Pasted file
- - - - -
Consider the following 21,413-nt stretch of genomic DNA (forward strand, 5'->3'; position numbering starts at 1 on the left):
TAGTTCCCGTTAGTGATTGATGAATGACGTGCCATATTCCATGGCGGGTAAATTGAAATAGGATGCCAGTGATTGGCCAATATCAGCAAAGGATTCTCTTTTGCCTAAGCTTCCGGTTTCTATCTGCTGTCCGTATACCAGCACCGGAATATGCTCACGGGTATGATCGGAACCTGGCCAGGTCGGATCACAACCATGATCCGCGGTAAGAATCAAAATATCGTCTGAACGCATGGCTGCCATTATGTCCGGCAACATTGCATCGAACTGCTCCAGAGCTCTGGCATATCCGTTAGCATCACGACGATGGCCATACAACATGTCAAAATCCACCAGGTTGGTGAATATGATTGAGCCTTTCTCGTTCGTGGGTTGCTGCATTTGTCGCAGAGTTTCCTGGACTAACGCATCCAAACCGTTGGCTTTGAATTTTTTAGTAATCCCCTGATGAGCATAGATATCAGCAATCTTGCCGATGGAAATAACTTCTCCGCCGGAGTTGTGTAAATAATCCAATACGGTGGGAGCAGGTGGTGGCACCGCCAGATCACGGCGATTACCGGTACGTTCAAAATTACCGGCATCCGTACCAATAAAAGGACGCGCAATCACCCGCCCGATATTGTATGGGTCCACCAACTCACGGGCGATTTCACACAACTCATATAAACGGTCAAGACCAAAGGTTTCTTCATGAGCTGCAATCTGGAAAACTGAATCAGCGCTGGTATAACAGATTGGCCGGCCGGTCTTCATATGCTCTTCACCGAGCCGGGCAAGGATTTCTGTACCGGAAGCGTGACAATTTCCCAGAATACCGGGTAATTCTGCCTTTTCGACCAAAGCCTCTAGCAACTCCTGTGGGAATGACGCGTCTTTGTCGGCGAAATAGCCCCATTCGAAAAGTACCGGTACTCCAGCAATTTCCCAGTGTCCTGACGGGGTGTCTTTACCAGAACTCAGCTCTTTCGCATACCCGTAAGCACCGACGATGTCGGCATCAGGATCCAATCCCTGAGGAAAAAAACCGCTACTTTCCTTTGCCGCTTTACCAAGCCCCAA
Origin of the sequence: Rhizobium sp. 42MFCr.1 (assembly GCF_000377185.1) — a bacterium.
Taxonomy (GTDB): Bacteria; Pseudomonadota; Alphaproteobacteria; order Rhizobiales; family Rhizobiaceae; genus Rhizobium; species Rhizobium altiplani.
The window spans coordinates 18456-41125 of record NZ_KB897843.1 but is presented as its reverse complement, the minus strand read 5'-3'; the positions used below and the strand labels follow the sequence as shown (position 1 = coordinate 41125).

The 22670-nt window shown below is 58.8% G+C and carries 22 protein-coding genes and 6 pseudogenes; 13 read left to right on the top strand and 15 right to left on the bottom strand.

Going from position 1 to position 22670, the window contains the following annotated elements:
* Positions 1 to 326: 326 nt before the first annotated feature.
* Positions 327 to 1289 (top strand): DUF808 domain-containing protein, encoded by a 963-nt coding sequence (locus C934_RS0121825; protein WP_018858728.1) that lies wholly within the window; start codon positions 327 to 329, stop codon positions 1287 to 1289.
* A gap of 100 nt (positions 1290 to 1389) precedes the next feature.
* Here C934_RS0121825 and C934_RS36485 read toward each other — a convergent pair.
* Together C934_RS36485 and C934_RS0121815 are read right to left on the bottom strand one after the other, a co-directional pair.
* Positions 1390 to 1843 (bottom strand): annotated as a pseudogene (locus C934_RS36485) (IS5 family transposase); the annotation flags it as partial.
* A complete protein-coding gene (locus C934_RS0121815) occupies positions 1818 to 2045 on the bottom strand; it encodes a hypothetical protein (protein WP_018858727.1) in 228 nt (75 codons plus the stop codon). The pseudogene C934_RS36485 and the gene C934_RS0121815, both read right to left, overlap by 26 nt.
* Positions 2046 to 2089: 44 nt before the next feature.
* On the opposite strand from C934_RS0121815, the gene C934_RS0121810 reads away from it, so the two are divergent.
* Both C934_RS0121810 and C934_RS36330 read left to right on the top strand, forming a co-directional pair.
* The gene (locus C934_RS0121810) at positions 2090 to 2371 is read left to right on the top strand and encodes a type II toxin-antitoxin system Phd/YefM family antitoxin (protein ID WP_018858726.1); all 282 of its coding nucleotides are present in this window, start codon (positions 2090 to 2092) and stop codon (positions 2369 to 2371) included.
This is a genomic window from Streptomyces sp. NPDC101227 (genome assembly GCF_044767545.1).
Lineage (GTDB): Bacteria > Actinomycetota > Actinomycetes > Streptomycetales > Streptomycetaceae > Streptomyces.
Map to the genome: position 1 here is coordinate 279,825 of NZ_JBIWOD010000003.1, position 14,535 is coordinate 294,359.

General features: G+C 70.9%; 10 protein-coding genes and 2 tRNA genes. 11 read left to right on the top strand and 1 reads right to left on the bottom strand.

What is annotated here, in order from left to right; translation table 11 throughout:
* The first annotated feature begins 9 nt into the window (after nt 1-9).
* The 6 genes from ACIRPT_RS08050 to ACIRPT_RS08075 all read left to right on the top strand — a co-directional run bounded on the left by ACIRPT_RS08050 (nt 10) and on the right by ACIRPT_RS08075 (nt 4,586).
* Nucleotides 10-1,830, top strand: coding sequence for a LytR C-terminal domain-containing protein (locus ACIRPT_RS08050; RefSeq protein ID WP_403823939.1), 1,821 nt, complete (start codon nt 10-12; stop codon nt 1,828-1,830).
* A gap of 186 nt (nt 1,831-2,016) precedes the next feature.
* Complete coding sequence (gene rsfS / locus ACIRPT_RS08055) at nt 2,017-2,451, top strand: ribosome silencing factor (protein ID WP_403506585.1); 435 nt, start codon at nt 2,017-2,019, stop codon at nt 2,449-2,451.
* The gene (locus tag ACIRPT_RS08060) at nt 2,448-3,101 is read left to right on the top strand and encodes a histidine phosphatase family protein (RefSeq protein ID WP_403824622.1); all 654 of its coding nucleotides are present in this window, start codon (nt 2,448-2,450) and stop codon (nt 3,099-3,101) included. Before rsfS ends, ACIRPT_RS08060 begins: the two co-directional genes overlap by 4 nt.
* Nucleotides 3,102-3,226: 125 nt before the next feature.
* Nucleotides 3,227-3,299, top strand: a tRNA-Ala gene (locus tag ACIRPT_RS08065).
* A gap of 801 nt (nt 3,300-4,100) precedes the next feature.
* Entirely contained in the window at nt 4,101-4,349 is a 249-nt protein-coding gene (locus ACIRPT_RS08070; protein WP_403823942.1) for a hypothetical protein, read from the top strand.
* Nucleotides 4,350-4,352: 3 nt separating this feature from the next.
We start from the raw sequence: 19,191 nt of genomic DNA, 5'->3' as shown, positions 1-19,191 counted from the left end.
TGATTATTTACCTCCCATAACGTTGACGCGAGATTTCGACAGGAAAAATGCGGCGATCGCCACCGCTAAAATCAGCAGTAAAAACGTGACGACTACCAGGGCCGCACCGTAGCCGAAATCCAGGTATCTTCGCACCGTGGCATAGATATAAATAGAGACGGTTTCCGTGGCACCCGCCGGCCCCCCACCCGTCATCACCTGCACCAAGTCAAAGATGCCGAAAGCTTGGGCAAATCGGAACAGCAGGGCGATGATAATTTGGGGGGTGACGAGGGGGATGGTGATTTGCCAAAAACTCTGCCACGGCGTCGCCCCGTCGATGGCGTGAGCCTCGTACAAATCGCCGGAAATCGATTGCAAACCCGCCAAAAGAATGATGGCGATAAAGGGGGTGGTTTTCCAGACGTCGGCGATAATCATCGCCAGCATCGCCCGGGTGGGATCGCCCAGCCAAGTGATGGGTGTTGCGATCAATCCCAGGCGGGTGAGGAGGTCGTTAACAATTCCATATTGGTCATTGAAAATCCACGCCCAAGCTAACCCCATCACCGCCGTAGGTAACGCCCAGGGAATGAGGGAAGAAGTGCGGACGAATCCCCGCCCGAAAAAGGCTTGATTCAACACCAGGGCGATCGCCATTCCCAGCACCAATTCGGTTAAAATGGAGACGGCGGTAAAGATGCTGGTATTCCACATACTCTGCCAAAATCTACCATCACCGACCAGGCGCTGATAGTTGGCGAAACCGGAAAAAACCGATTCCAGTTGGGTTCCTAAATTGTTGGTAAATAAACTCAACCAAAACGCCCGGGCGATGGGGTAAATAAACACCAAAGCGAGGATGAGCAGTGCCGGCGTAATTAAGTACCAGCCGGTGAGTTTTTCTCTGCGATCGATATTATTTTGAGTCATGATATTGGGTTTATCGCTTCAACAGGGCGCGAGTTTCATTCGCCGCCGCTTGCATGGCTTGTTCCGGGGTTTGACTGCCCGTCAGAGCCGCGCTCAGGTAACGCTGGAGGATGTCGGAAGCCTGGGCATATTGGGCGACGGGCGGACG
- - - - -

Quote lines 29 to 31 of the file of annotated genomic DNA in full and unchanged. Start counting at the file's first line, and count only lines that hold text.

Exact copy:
* The gene (locus tag ACIRPT_RS08060) at nt 2,448-3,101 is read left to right on the top strand and encodes a histidine phosphatase family protein (RefSeq protein ID WP_403824622.1); all 654 of its coding nucleotides are present in this window, start codon (nt 2,448-2,450) and stop codon (nt 3,099-3,101) included. Before rsfS ends, ACIRPT_RS08060 begins: the two co-directional genes overlap by 4 nt.
* Nucleotides 3,102-3,226: 125 nt before the next feature.
* Nucleotides 3,227-3,299, top strand: a tRNA-Ala gene (locus tag ACIRPT_RS08065).